25-Year Phiniversary: The Shula Bowl

The first meeting between father and son head coaches in the NFL happened 25 years ago today.
Miami Dolphins head coach Don Shula, left, meets with his son, Cincinnati Bengals head coach Dave Shula, (AP Photo/David Kohl)

In five years as a head coach with the Cincinnati Bengals, Dave Shula never made the name for himself that his legendary father, Don, did. What the younger Shula’s tenure did not lack was a historical first.

On this day 25 years ago, Don and Dave Shula became the first father-son head coaching duo to face one another in the NFL. The teams met on the evening of Oct. 2, 1994 at Riverfront Stadium. When all was said and done, father still knew best as Don Shula’s Miami Dolphins topped the Bengals, 23-7.

Playing inspired for their head coach, the Bengals actually drew first blood in the contest and quickly. Just 92 seconds in, Cincinnati led 7-0 on a 51-yard scoring strike from David Klingler to Darnay Scott. Unfortunately for the Bengals, that would account for all of their points that evening.

After a Pete Stoyanovich field goal put Miami on the board early in the second quarter, the Dolphins went ahead for good with just over a minute remaining in the first half as Dan Marino would find fullback Keith Byars for an 11-yard touchdown. Up 10-7 at the break, the Dolphins extended their lead in the third quarter with another Marino touchdown pass — this one four yards to Mark Ingram.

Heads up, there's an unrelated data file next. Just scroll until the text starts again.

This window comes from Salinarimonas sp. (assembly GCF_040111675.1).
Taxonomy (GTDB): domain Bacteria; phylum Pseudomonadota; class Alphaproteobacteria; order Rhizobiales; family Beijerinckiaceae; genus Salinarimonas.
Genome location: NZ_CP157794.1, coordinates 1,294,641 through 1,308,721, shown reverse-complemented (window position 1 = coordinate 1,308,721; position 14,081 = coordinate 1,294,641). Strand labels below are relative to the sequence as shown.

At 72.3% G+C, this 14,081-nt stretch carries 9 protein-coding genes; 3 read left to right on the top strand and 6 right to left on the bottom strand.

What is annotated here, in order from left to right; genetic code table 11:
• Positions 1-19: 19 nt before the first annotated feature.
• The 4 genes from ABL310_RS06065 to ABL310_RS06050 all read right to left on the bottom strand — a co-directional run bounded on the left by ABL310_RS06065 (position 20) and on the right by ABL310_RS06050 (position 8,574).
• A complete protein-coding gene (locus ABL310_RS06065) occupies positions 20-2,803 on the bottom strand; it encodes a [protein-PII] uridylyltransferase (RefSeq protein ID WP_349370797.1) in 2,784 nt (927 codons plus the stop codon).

Stoyanovich would add field goals of 27 and 32 yards in the fourth quarter to cap the scoring as Miami improved to 4-1. With the loss, the Bengals fell to 0-5.

Marino finished the night with 204 yards passing, the two touchdowns and no interceptions, but it was the Miami defense that stole the show. The Dolphins held the Bengals to just 246 total yards and intercepted Klingler three times. Aubrey Beavers, Tyrone Braxton and J.B. Brown all had picks while the Dolphins also recovered a pair of Cincinnati fumbles in the win.

The Dolphins finished with 141 yards rushing, led by Bernie Parmalee’s 73. Miami wide receiver Irving Fryar led all players in yards from scrimmage with eight catches for 89 yards.

Cincinnati would finish the season just 3-13 while Miami went 10-6 and won the AFC East. The two Shula men would meet again the following season — Don Shula’s last — in a more competitive game, but the Dolphins prevailed late, 26-23. The first ever meeting between a father and son as head coaches came on this day a quarter century ago.

Mike Ferguson is a contributor for The Grueling Truth, covering Florida sports and sports history. Follow Mike on Twitter at @MikeWFerguson. To keep up with all of his work, like his Facebook page.

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